The U.S. resettlement program is by invitation only and refugees are mostly referred to the United States by the United Nations. Refugees selected for resettlement in the United States go through an extensive vetting process that usually takes as long as 18 months to complete and spans multiple federal agencies and databases.
Resettlement agencies, such as HIAS, Church World Service, the Lutheran Immigration and Refugee Service, World Relief, the U.S. Conference of Catholic Bishops/Migration and Refugee Services and others, partner with churches, other local institutions and volunteers around the country to make sure that once refugees land in the United States and are placed in their communities that they have a home and relationships within the communities to help them get acclimated in their new lives.
"We also imagine the debate about this in the administration, thinking that there was significant debate among people who really do understand resettlement in the administration and those who don't," Nezer said. "It seems pretty clear that this decision was made by people who don't know or don't much care about how resettlement works."
Betsy Fisher, the policy director of the International Refugee Assistance Project, an organization that sued the Trump administration over the travel ban, said during a press call Friday that her organization is in a position of seeking clarity.
"The Supreme Court's opinion was pretty clear that this travel ban should not apply to people who have any 'bona fide' connection 'at all.' The words 'at all' were very clearly in the opinion," Fisher argued. "We firmly believe that a connection to a U.S.-based resettlement agency is roughly equivalent to a student who has an offer of admission. In both cases, you have an offer letter from a university and a clear-documented formal connection. For a refugee who is traveling, you have a clear documented connection with a local community, with housing, with connection to provide services."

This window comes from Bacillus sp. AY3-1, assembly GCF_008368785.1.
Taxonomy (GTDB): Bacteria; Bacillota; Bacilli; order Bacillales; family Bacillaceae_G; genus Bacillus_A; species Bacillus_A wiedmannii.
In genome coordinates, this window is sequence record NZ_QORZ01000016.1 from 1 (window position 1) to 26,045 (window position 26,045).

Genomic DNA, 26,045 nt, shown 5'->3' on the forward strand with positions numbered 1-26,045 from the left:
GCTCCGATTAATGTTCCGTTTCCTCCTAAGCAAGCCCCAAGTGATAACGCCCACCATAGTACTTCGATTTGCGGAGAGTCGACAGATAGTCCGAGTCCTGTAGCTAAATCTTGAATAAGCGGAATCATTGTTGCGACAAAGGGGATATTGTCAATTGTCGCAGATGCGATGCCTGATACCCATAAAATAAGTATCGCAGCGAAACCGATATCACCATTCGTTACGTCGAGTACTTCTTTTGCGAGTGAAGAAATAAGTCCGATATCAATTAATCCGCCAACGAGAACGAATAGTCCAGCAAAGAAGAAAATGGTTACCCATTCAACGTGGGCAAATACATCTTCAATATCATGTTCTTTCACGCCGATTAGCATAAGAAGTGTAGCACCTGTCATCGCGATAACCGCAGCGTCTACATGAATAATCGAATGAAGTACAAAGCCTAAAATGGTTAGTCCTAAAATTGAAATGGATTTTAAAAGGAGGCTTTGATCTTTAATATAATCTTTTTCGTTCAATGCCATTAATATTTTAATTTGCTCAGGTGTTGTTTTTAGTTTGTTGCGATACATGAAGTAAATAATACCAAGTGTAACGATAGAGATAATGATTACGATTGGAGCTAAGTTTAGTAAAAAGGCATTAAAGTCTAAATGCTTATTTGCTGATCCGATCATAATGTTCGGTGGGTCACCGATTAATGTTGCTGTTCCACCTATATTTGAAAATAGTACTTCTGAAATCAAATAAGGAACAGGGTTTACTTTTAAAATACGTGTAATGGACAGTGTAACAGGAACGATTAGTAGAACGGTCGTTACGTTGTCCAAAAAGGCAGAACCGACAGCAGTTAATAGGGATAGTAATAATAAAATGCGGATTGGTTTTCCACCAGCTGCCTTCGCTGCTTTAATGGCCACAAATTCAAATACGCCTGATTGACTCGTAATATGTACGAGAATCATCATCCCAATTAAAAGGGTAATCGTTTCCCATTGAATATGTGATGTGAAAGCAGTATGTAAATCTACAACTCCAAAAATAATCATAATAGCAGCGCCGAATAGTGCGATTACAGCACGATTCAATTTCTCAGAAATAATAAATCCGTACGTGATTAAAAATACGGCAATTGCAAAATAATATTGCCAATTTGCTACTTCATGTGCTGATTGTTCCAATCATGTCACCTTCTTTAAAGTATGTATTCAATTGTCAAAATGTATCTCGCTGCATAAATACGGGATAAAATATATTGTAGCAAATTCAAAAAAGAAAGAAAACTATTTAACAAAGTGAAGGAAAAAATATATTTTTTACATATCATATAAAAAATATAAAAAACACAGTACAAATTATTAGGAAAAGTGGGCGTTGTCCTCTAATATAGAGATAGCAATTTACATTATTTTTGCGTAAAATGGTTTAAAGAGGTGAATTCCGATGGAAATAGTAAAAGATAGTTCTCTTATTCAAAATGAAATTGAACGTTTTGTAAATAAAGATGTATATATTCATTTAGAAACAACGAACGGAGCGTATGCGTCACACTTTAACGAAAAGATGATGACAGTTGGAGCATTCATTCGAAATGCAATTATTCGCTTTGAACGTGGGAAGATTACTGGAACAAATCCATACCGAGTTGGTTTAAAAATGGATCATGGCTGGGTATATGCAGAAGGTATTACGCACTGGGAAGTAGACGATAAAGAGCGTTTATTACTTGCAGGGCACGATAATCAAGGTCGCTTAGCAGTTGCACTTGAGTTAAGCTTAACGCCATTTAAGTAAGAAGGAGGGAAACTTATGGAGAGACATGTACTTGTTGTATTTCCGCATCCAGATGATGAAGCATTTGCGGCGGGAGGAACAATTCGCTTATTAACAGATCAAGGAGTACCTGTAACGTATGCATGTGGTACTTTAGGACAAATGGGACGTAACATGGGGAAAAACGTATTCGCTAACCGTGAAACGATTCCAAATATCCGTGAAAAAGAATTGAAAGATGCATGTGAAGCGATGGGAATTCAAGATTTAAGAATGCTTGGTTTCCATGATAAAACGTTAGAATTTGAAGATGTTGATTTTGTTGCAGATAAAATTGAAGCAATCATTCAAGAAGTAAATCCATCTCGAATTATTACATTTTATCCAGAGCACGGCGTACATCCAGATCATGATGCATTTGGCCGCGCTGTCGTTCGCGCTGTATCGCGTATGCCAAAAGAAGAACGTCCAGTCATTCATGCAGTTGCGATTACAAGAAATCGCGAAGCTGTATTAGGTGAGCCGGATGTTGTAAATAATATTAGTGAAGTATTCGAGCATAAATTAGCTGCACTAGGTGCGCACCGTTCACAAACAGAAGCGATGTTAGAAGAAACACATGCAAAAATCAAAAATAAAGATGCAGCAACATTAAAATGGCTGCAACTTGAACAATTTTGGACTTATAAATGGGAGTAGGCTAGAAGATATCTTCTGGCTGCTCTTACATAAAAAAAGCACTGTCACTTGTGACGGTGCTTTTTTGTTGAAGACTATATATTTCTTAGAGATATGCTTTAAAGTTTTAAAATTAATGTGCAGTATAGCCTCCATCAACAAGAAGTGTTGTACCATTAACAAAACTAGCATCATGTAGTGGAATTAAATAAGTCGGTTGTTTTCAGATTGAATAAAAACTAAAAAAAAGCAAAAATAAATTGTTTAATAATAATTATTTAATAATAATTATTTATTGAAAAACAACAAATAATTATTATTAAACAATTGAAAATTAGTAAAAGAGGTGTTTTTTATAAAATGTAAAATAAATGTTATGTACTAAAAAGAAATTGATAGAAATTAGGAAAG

Around July 6 is when the United States is expected to hit the 50,000 refugee cap for fiscal year 2017 that Trump set in his executive order. After that, the "bona fide" standard will be going into effect for refugees, Nezer explained.
"We have not received detailed explanations about how the policy will be implemented. We have [received] clarity that a refugee booked for travel can arrive but we don't know what is happening to the refugees that were booked to arrive after July 6," Hans Van de Weerd, the vice president of U.S. programs at the resettlement agency International Rescue Committee, said during the press call.
Van de Weerd added that International Rescue Committee has estimated that of about 2,500 refugees they were expecting to receive in the months remaining in the 2017 fiscal year, that about 1,950 of them would not meet the standard of relationship that the government has imposed.
"We are looking at serious numbers of people who will be negatively impacted by the ban," he said. "We as a refugee agency are trying to get a better handle on that number. But this gives you a good indication of how serious this interpretation of the Supreme Court order is."
Naomi Steinberg, the director of Refugee Council USA, added that there are over 26,000 refugees total who have gone through security vetting and have been approved to the come the United States and be resettled around the United States.
"Many of them are going to be impacted by this decision," she said.